“It is imperative that any withdrawal deal includes a transition period to establish new and efficient border technology, and systems across industry needed to be put in place to avoid disastrous queues at ports and also a hard border between Northern Ireland and the Irish Republic. In addition, a deal would avoid reliance on an acute shortage of permits and measures for customs that are unworkable and impractical.”

Meanwhile Eurotunnel, now trading under the GetLink banner, has called on political leaders to clarify the nature of the border relationship and controls that will exist between the United Kingdom and the European Union, as soon as possible, saying only the establishment of clear rules will allow businesses to continue to invest, to create jobs and to preserve the vital human, social and cultural exchanges that benefit both the UK and the EU.

The company points out that 26% of trade between the UK and the EU passes through the Channel Tunnel, supporting hundreds of thousands of jobs and over the past two years. Eurotunnel, which celebrates its 25th anniversary this year, says it has been preparing for all outcomes, with the full support of its 2,500 employees, and these efforts are to ensure new post-Brexit border controls will have no significant impact on Tunnel traffic whilst offering some evidence that it has this capability.

The tunnel management points out that when the Tunnel was opened in 1994, lorries passed through only three types of check, compared to eight separate controls today. This increase in the level of controls over time has not prevented truck traffic from increasing fourfold over the same period between 1994 and 2018.

The Eurotunnel comments mirror those heard from the ports of Dunkirk and Calais recently when both said they had no fears for the future of cross Channel trade. Those interested in the innovations that Eurotunnel are introducing as they prepare for the future can access the company campaign online at #BrexitAndBeyond.

The view from those most intricately involved in actually moving the goods is probably most clearly expressed by Swiss based freight forwarding agent Kuehne + Nagel International AG which says it has been part of the UK Government Cross Border Steering Group and will use this opportunity to define sustainable solutions as the set of Brexit conditions becomes clearer.

K+N has commenced recruitment of additional customs clerks and says it has engaged customers and its own industry experts over the past years to assess all possible impacts. In order to cope with the effects of a disorderly Brexit Kuehne + Nagel has additionally taken steps to review all options to secure capacity on trade routes with Europe outside of the Kent corridor both by sea and air. After the vote Dr. Detlef Trefzger, CEO, said:

“The House of Commons has made a historic decision which we need to respect. Kuehne + Nagel is committed to global free trade in principle which ensures prosperity for everyone. So from our perspective, ‘No Brexit’ would be the preferred solution, since any form of Brexit is bound to increase trade barriers. A disorderly Brexit is the worst solution. It will impose massive restrictions on the exchange of goods between the European Union and the United Kingdom. We appeal to the responsible bodies in London and Brussels to do the utmost to prevent this scenario. As far as we are concerned, we are focused on ensuring the constant flow of goods for our customers.”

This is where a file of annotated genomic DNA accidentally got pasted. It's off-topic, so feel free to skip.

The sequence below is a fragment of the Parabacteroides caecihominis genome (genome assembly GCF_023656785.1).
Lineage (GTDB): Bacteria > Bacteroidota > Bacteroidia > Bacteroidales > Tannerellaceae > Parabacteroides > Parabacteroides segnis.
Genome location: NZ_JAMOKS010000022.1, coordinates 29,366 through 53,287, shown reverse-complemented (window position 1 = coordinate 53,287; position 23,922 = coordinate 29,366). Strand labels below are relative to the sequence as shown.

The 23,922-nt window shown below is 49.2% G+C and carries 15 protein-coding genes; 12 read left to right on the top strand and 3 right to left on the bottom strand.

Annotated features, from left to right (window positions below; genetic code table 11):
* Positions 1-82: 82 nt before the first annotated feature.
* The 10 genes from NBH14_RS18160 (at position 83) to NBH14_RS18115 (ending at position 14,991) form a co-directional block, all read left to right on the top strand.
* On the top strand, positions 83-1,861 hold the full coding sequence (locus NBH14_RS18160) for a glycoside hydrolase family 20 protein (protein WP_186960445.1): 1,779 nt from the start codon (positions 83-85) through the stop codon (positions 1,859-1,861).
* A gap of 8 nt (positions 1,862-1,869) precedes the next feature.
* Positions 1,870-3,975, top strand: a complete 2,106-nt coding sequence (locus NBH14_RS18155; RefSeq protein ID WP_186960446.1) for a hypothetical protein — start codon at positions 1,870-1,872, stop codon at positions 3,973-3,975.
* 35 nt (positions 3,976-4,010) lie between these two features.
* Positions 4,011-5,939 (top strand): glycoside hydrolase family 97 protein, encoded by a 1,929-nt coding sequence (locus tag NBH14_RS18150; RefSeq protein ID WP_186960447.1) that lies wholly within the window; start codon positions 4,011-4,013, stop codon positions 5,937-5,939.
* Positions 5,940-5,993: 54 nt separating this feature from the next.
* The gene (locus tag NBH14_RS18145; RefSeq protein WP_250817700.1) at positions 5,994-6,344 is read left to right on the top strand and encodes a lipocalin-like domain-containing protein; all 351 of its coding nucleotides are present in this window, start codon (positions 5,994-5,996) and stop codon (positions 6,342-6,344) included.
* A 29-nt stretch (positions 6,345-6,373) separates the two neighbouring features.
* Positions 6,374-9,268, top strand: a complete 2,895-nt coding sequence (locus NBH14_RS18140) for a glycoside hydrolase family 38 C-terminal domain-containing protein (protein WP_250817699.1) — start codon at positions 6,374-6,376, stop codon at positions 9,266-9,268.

Like the other trade bodies mentioned The Freight Transport Association (FTA) has also been speaking to government as 29 March approaches and James Hookham, Deputy CEO was unequivocal in his desire for a settlement saying logistics must not and will not be held up as the ‘whipping boy’ for politicians who have failed to take into account the complexity of the supply chain over the past two years. He continued:

“A No Deal Brexit would be highly damaging for trade, for business and for Britain. With no clear solution for what happens next, the risk of a No Deal has risen significantly, and the problems which this would cause of businesses, which now have virtually no time to prepare, would be catastrophic for the UK’s supply chain, on which we all rely. Mrs May’s Lancaster House speech two years ago promised that frictionless trade would be protected, whatever the outcome of negotiations with the EU, this promise has not materialised.

”A No Deal would increase delays at the country’s borders, increase red tape and costs for logistics businesses already operating on narrow margins, restrict access for transport to the EU and reduce the available skilled workforce for logistics operators, all problematic on their own, but when viewed together, a perfect storm which could cause untold damage to businesses and individuals right across the country, not just those trading directly with the EU.”

To reinforce its position the FTA is holding a webinar for anyone interested which will take place at 10am on the 25 January 2019 at which attendees will have a chance to ask their most pressing questions to FTA’s Brexit team. The cost is £100 for FTA members or £150 for non-FTA members.